1. “Noah’s Ark” – The LDSF gambit.

Build a big boat (LDSF), and load all the animals – er, convicts – no colonists (Just what kind of people do you think live on a Privateer HW anyway?), save some room for supplies – maybe 100 or 200, and -if feeling really generous – add some MC’s and boldly set out for the nearest sizeable cluster. En-route, drop off a few colonist and supplies and any world you stop in at. If you find a really nice world, then unload a enough colonist to insure healthy development and press on to the next one. The idea is to jump-start your empire via an early massive economic expansion. There are those hosts who swear they can predict the winner of the game by simply seeing which player does this the quickest.

What you need: Hulls upgraded to TL6 and Drives to at least TL9 – and TL10 is better yet, as “speed is life”. You’ll also need plenty of colonists so this isn’t an option really if you’re playing in a “normal” population game. As the TL’s required are fairly high, you’ll also need a Rich or Very Rich start to upgrade your starbase and still have funds left to develop some kind of fleet for other activities.

Pro’s: Nearby clusters with good natives/minerals can be brought online very quickly. Early presence may deter other players from advancing that direction. Hyperjumping colonizers – particularly the Borg can be foiled too if defense posts are built up and planet FC set to NUK/ATT. The LDSF can collect existing and mined minerals to greatly speed up the building of new bases in the more distant cluster.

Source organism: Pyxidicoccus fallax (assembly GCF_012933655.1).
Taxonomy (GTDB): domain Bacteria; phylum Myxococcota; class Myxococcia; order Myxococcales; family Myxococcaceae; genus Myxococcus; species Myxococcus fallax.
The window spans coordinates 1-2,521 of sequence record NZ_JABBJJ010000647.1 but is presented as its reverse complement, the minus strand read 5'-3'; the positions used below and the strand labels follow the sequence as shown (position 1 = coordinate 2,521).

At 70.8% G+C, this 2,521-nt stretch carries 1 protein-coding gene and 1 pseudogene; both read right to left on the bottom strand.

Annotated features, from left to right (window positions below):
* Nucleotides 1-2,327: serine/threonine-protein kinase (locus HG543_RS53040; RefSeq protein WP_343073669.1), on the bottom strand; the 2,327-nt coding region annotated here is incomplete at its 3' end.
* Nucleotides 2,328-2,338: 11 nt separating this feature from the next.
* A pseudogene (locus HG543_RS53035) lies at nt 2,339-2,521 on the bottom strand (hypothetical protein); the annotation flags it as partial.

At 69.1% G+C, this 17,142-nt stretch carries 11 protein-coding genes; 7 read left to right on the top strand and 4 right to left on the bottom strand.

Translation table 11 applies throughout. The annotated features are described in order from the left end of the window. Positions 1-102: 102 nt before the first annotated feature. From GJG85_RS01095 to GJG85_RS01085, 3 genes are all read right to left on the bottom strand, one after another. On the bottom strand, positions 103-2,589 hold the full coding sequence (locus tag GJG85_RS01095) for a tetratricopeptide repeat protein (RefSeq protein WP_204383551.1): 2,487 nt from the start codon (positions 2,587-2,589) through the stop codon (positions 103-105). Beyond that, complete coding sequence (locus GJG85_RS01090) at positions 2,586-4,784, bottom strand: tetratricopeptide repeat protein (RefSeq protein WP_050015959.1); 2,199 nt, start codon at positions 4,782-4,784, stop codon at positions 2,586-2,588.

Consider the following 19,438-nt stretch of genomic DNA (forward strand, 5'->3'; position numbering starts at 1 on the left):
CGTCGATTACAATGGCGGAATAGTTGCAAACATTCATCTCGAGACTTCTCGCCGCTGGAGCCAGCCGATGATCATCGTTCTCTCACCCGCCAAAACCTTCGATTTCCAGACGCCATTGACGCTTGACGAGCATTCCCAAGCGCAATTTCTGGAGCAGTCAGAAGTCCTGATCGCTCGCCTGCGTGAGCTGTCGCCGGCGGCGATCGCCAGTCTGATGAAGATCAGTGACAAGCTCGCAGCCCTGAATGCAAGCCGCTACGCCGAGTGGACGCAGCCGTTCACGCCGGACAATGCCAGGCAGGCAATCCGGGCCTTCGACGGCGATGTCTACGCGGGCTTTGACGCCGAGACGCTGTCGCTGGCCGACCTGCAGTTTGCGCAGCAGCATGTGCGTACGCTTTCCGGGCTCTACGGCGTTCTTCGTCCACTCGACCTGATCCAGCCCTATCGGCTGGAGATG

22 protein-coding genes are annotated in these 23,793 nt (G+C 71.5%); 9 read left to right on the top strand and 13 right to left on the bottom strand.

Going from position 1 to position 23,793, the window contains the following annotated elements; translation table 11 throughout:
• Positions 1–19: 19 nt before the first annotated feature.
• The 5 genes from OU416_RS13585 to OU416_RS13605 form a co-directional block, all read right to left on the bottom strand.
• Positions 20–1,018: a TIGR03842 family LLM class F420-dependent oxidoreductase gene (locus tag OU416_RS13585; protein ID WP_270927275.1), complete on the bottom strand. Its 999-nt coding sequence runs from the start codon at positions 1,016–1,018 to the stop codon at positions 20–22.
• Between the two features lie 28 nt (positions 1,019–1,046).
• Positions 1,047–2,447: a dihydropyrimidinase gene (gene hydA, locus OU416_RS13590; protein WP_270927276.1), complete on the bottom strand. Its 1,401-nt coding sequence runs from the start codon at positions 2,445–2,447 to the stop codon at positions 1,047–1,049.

Con’s: If there are no decent worlds, you’ve wasted a lot of time and fuel – plus potential population growth at your HomeWorld. Your cloaking neighbor – or one who planet hops/hyperjumps, may have the great joy of confiscating and converting your LDSF to their cause. This can be very fatal in a game with restricted resources. I once had the great pleasure of nailing two such LDSF’s another player was trying to expand into what he imagined was safe empty space. Guess who built the first new starbase in that region. Also, if playing in a game with the Explore add-on, you won’t be able see much of the map so you may not know where the best clusters for expansion are initially.